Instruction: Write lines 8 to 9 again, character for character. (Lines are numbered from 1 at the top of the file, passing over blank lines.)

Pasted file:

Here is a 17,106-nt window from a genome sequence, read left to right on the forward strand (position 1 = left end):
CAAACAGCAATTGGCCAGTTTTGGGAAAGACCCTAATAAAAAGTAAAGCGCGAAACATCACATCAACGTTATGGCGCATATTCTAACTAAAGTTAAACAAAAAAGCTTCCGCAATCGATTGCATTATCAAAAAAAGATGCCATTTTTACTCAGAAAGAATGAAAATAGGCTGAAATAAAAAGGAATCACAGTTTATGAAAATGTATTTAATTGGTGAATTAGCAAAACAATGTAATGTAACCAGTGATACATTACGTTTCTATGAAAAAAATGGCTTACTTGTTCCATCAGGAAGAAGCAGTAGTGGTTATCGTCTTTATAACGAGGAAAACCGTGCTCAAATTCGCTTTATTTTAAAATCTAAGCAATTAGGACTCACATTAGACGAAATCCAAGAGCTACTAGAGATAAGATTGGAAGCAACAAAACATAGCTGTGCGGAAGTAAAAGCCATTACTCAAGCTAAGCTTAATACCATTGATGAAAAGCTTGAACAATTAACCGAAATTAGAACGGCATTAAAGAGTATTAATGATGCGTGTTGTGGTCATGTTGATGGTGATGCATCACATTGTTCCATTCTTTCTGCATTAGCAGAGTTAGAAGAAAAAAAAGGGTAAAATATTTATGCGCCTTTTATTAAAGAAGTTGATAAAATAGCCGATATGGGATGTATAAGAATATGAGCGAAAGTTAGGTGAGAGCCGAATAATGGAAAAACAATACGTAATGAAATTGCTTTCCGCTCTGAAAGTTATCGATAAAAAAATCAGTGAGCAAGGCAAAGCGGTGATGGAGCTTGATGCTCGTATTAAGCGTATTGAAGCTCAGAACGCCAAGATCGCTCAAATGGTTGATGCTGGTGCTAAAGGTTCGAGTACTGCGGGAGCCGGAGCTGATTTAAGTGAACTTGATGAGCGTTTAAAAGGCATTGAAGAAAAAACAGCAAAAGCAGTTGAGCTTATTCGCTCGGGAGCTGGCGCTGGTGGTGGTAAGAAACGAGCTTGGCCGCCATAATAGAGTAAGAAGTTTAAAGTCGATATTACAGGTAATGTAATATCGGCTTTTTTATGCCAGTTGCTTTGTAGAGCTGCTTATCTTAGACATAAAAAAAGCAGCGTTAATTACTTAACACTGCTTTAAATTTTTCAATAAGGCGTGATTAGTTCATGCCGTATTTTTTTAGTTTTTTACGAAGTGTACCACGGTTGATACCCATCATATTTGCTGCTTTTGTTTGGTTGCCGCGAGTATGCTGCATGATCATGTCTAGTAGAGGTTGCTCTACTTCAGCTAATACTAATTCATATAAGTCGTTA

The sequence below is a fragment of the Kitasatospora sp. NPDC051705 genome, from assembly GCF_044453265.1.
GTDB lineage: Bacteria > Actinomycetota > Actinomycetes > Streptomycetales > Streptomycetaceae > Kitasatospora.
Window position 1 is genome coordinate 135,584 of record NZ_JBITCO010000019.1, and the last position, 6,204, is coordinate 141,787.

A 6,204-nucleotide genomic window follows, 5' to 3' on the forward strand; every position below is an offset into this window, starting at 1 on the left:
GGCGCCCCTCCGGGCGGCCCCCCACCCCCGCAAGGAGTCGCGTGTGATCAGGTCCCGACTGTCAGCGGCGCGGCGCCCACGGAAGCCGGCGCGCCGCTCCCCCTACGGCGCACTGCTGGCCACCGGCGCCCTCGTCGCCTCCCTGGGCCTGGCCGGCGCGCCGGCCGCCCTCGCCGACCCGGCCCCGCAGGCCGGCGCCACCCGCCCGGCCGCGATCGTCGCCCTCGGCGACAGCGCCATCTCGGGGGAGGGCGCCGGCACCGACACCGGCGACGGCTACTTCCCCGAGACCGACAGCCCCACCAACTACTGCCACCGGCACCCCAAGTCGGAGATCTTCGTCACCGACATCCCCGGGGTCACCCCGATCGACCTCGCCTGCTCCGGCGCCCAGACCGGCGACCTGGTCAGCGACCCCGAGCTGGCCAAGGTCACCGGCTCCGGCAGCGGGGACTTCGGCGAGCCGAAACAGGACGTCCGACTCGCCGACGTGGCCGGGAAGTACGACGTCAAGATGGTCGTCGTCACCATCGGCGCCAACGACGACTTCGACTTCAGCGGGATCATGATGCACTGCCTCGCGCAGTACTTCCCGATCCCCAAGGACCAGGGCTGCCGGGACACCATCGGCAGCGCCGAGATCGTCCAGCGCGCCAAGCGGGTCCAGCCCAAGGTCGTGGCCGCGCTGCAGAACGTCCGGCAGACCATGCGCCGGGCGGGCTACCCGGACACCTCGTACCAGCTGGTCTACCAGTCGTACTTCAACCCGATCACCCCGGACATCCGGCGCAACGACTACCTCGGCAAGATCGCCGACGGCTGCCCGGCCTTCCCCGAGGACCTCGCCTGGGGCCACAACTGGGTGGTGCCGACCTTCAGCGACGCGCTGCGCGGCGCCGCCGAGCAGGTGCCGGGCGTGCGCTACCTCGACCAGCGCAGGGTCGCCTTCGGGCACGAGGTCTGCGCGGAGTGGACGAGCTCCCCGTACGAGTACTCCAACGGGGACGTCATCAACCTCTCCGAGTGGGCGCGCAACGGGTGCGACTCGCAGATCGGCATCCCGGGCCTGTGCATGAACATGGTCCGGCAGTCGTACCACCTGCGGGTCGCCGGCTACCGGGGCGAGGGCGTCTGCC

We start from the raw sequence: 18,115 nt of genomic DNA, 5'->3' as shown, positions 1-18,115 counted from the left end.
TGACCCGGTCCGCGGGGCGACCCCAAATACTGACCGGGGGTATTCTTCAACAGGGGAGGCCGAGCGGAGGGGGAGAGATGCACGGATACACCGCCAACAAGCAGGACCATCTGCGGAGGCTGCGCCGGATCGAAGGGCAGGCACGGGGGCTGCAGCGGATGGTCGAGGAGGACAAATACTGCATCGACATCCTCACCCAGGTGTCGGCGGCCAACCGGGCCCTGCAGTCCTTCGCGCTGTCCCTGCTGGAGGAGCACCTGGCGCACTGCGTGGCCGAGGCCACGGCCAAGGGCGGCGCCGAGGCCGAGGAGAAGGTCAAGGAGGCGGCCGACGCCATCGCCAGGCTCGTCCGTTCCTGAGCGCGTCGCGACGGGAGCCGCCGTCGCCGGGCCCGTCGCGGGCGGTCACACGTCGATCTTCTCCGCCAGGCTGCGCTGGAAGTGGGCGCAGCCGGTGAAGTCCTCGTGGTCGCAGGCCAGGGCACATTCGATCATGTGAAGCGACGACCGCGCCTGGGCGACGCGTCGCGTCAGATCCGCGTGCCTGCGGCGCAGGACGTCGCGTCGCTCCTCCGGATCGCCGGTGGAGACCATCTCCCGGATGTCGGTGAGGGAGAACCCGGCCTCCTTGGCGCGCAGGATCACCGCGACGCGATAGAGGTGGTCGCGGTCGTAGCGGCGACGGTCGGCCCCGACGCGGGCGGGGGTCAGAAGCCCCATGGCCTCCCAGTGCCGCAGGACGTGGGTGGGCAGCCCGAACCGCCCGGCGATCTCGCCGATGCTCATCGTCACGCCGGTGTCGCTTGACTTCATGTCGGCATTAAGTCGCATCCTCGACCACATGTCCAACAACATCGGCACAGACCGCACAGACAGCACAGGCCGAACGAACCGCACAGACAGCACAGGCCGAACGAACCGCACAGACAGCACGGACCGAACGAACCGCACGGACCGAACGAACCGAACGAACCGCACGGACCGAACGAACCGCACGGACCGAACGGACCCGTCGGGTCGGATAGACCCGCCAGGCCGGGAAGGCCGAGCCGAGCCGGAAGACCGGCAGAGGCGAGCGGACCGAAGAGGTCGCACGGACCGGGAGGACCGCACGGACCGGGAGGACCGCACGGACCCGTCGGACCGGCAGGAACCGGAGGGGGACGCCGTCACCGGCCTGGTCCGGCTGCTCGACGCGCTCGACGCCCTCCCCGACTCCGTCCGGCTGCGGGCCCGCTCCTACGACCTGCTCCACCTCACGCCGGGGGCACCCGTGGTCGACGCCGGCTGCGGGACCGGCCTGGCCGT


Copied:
We start from the raw sequence: 18,115 nt of genomic DNA, 5'->3' as shown, positions 1-18,115 counted from the left end.
TGACCCGGTCCGCGGGGCGACCCCAAATACTGACCGGGGGTATTCTTCAACAGGGGAGGCCGAGCGGAGGGGGAGAGATGCACGGATACACCGCCAACAAGCAGGACCATCTGCGGAGGCTGCGCCGGATCGAAGGGCAGGCACGGGGGCTGCAGCGGATGGTCGAGGAGGACAAATACTGCATCGACATCCTCACCCAGGTGTCGGCGGCCAACCGGGCCCTGCAGTCCTTCGCGCTGTCCCTGCTGGAGGAGCACCTGGCGCACTGCGTGGCCGAGGCCACGGCCAAGGGCGGCGCCGAGGCCGAGGAGAAGGTCAAGGAGGCGGCCGACGCCATCGCCAGGCTCGTCCGTTCCTGAGCGCGTCGCGACGGGAGCCGCCGTCGCCGGGCCCGTCGCGGGCGGTCACACGTCGATCTTCTCCGCCAGGCTGCGCTGGAAGTGGGCGCAGCCGGTGAAGTCCTCGTGGTCGCAGGCCAGGGCACATTCGATCATGTGAAGCGACGACCGCGCCTGGGCGACGCGTCGCGTCAGATCCGCGTGCCTGCGGCGCAGGACGTCGCGTCGCTCCTCCGGATCGCCGGTGGAGACCATCTCCCGGATGTCGGTGAGGGAGAACCCGGCCTCCTTGGCGCGCAGGATCACCGCGACGCGATAGAGGTGGTCGCGGTCGTAGCGGCGACGGTCGGCCCCGACGCGGGCGGGGGTCAGAAGCCCCATGGCCTCCCAGTGCCGCAGGACGTGGGTGGGCAGCCCGAACCGCCCGGCGATCTCGCCGATGCTCATCGTCACGCCGGTGTCGCTTGACTTCATGTCGGCATTAAGTCGCATCCTCGACCACATGTCCAACAACATCGGCACAGACCGCACAGACAGCACAGGCCGAACGAACCGCACAGACAGCACAGGCCGAACGAACCGCACAGACAGCACGGACCGAACGAACCGCACGGACCGAACGAACCGAACGAACCGCACGGACCGAACGAACCGCACGGACCGAACGGACCCGTCGGGTCGGATAGACCCGCCAGGCCGGGAAGGCCGAGCCGAGCCGGAAGACCGGCAGAGGCGAGCGGACCGAAGAGGTCGCACGGACCGGGAGGACCGCACGGACCGGGAGGACCGCACGGACCCGTCGGACCGGCAGGAACCGGAGGGGGACGCCGTCACCGGCCTGGTCCGGCTGCTCGACGCGCTCGACGCCCTCCCCGACTCCGTCCGGCTGCGGGCCCGCTCCTACGACCTGCTCCACCTCACGCCGGGGGCACCCGTGGTCGACGCCGGCTGCGGGACCGGCCTGGCCGT